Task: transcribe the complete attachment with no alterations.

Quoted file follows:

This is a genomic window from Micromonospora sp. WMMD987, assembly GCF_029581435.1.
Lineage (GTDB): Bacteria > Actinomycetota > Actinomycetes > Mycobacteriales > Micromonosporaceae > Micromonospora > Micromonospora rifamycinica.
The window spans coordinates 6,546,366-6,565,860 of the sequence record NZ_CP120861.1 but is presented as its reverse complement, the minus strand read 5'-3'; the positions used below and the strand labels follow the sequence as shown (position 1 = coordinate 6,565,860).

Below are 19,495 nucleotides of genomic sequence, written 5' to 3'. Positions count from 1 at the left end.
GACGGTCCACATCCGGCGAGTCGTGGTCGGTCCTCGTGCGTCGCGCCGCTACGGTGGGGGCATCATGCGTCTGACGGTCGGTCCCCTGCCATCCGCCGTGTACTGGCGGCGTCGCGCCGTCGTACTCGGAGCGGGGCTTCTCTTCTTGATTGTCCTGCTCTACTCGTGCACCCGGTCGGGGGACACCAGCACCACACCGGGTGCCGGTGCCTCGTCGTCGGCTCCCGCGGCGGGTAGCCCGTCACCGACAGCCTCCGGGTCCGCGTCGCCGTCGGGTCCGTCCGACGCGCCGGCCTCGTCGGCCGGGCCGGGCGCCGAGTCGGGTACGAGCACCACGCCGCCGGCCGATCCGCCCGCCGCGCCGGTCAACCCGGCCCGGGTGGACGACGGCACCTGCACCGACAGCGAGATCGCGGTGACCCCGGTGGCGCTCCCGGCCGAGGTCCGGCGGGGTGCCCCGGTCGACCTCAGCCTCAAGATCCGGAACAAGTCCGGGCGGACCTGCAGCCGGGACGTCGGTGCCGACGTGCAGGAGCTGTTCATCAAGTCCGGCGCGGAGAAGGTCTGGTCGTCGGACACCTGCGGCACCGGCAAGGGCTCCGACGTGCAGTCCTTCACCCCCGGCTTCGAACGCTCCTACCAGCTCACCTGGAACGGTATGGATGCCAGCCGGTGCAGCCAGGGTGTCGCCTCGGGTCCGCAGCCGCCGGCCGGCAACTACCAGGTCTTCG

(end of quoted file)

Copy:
This is a genomic window from Micromonospora sp. WMMD987, assembly GCF_029581435.1.
Lineage (GTDB): Bacteria > Actinomycetota > Actinomycetes > Mycobacteriales > Micromonosporaceae > Micromonospora > Micromonospora rifamycinica.
The window spans coordinates 6,546,366-6,565,860 of the sequence record NZ_CP120861.1 but is presented as its reverse complement, the minus strand read 5'-3'; the positions used below and the strand labels follow the sequence as shown (position 1 = coordinate 6,565,860).

Below are 19,495 nucleotides of genomic sequence, written 5' to 3'. Positions count from 1 at the left end.
GACGGTCCACATCCGGCGAGTCGTGGTCGGTCCTCGTGCGTCGCGCCGCTACGGTGGGGGCATCATGCGTCTGACGGTCGGTCCCCTGCCATCCGCCGTGTACTGGCGGCGTCGCGCCGTCGTACTCGGAGCGGGGCTTCTCTTCTTGATTGTCCTGCTCTACTCGTGCACCCGGTCGGGGGACACCAGCACCACACCGGGTGCCGGTGCCTCGTCGTCGGCTCCCGCGGCGGGTAGCCCGTCACCGACAGCCTCCGGGTCCGCGTCGCCGTCGGGTCCGTCCGACGCGCCGGCCTCGTCGGCCGGGCCGGGCGCCGAGTCGGGTACGAGCACCACGCCGCCGGCCGATCCGCCCGCCGCGCCGGTCAACCCGGCCCGGGTGGACGACGGCACCTGCACCGACAGCGAGATCGCGGTGACCCCGGTGGCGCTCCCGGCCGAGGTCCGGCGGGGTGCCCCGGTCGACCTCAGCCTCAAGATCCGGAACAAGTCCGGGCGGACCTGCAGCCGGGACGTCGGTGCCGACGTGCAGGAGCTGTTCATCAAGTCCGGCGCGGAGAAGGTCTGGTCGTCGGACACCTGCGGCACCGGCAAGGGCTCCGACGTGCAGTCCTTCACCCCCGGCTTCGAACGCTCCTACCAGCTCACCTGGAACGGTATGGATGCCAGCCGGTGCAGCCAGGGTGTCGCCTCGGGTCCGCAGCCGCCGGCCGGCAACTACCAGGTCTTCG